Vote with Your Head or Vote with Your Heart

My Dad and I have never seen eye-to-eye in politics, but unlike many others we tend to be fairly good humored about it. Perhaps it is because I live in an area so staunchly conservative that the conservative candidate took more than 85% of the vote in my area, despite my weight (all of the weight that one vote holds) railing against it. In any case, I am certainly left leaning, and I often speak at great length to anyone who will listen (a shrinking number) about how great certain socialist policies have been to me, and how I would pay a huge sum to ensure they are continued for the next generation.

My father is a staunch conservative, and our political conversations often end (jokingly, I hope) with my calling him a Fascist and him calling me a Communist. He did have something to say, though, that has always stuck with me — and it never really sank in until now. He told me “When you are young, you vote with your heart. When you get older, you vote with your head.”

Perhaps he worded it more sternly; I have been called a “bleeding heart liberal” by more than one person on the conservative side of politics before, but the quote has always been swirling in my head. Today, I was reading something written by someone whose political views were staunchly against mine, and who thinks socialism is a dirty word, and was stopped dead by his saying free healthcare is not free.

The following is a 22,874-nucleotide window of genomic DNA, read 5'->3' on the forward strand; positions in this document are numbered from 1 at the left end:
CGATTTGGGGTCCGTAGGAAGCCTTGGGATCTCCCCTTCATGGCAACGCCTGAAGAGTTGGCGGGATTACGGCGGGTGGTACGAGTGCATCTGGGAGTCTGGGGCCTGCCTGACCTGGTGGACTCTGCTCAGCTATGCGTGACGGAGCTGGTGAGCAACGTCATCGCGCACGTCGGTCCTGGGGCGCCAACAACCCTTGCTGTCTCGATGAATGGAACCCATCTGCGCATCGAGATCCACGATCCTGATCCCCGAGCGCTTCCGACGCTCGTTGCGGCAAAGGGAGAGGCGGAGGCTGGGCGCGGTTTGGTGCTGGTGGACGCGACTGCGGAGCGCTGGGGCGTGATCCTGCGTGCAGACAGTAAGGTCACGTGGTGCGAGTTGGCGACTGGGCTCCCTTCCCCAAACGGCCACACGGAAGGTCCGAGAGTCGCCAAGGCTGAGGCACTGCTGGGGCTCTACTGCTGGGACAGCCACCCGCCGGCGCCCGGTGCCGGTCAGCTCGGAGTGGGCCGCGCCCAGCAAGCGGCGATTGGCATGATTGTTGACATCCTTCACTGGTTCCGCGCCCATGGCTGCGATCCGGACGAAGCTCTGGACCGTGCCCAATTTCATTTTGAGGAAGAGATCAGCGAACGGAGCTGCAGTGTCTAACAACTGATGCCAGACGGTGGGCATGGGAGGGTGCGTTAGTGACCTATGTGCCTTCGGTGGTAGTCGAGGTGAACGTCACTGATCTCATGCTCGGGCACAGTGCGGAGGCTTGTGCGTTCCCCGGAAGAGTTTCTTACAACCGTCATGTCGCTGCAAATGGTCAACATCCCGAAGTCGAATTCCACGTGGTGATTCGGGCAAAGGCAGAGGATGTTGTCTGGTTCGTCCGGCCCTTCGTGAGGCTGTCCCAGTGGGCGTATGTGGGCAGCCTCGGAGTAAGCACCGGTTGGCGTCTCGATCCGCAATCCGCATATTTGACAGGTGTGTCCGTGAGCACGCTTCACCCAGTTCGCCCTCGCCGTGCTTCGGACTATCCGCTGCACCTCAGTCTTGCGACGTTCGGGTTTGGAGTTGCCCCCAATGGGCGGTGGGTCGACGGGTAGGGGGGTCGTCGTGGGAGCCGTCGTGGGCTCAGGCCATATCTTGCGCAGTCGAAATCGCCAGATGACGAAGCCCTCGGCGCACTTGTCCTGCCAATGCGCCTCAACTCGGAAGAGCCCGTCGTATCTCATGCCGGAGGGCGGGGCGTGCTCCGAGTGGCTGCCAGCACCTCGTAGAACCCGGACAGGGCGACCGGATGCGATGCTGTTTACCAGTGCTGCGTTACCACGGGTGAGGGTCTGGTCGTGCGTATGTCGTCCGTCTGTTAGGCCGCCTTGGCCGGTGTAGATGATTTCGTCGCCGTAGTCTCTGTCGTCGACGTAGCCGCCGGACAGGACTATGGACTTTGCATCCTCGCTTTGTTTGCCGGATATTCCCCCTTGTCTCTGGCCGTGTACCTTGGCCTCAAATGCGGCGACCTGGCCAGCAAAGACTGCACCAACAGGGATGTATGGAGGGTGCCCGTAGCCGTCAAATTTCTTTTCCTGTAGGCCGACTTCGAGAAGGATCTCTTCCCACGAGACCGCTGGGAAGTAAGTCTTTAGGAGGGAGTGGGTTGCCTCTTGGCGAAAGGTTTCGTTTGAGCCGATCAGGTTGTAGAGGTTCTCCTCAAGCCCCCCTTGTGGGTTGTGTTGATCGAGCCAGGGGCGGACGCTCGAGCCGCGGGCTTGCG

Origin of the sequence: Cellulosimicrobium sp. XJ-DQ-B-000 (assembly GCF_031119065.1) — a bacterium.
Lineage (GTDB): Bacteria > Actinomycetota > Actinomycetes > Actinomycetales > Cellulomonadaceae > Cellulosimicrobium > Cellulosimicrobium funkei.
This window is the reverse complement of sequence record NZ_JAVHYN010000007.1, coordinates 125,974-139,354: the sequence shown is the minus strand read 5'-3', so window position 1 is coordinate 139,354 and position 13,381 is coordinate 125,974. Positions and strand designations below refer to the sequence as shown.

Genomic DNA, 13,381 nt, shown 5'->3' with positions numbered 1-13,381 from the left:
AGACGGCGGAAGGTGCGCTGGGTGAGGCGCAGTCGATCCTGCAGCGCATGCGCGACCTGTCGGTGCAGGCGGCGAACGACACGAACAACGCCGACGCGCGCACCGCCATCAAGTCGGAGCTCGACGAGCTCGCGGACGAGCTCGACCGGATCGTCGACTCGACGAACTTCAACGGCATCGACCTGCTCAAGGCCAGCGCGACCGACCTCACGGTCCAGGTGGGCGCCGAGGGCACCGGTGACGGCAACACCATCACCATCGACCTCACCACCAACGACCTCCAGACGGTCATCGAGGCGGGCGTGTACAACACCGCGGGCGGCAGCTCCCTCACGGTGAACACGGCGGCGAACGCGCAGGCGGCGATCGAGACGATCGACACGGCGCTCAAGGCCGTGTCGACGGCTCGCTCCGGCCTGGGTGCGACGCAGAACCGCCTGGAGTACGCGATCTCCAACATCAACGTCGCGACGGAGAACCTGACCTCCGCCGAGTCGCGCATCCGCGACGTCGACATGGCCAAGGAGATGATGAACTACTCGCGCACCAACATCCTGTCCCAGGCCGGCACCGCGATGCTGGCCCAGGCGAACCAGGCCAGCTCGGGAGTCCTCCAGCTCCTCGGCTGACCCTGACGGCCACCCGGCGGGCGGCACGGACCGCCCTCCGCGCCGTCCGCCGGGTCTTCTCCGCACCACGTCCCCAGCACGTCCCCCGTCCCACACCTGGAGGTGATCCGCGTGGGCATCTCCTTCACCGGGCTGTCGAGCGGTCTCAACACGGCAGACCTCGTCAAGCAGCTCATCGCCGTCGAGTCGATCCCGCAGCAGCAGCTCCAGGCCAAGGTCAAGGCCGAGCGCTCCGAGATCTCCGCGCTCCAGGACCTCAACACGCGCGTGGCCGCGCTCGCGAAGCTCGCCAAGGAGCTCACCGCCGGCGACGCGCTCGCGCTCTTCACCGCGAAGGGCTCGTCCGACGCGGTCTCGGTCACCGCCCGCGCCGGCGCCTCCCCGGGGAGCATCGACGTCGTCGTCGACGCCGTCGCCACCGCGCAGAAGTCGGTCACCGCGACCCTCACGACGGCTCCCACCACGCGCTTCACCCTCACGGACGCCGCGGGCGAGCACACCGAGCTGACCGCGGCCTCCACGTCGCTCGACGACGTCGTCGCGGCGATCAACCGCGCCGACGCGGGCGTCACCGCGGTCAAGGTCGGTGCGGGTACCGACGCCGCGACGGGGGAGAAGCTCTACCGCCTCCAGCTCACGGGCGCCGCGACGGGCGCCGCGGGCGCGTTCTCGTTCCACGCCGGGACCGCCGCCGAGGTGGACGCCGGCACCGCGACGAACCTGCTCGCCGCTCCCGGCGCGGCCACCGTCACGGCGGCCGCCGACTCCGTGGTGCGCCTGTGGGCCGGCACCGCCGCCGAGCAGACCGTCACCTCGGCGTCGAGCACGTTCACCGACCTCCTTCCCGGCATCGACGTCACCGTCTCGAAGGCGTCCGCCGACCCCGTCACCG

This is not incorrect, as a rule, our taxes pay for it. I gave that point readily. My own reply was that while it may not have been financially free, budgeting for an extra $300/month in taxes was easier than budgeting for a surprise $1 million medical bill, and that paying a slightly higher tax bill to be freed from the stress of the possibility of that bill was a worthwhile expense any day. The writer did not reply directly, but another did, with the old adage that private is more efficient than public, and that we could have better (literally anything) if we got the government out of our business.

I told him to back up that claim with data, and stepped back.. Then wondered. Was I voting with my heart? So I started to look for some data. Maybe I have been spewing unfounded claims in the same way I have accused others of doing! I would feel a great shame if I could not back up my claims.

So I did a Google search for “Public sector versus private sector efficiency,” and found that the legwork had been done for me.

I found data. But one wasn’t enough. So I found more data. Data can be interpreted many ways, of course, so I also found some opinions by sources I hoped could speak with some authority. Then I found some more opinions, these ones a bit more neutral, but all agreeing that the public sector had a huge part to play in the semi-oiled machine that is the economic machine. I even found competing opinions, though even that opinion couldn’t argue with the objective data coming from Britain’s NHS–and the data showed that Britain scores more highly in terms of most health indicators. In fact, if you look at the larger picture, the US ranks abysmally, and its healthcare is largely private. Here, though. Have. Some. More. References.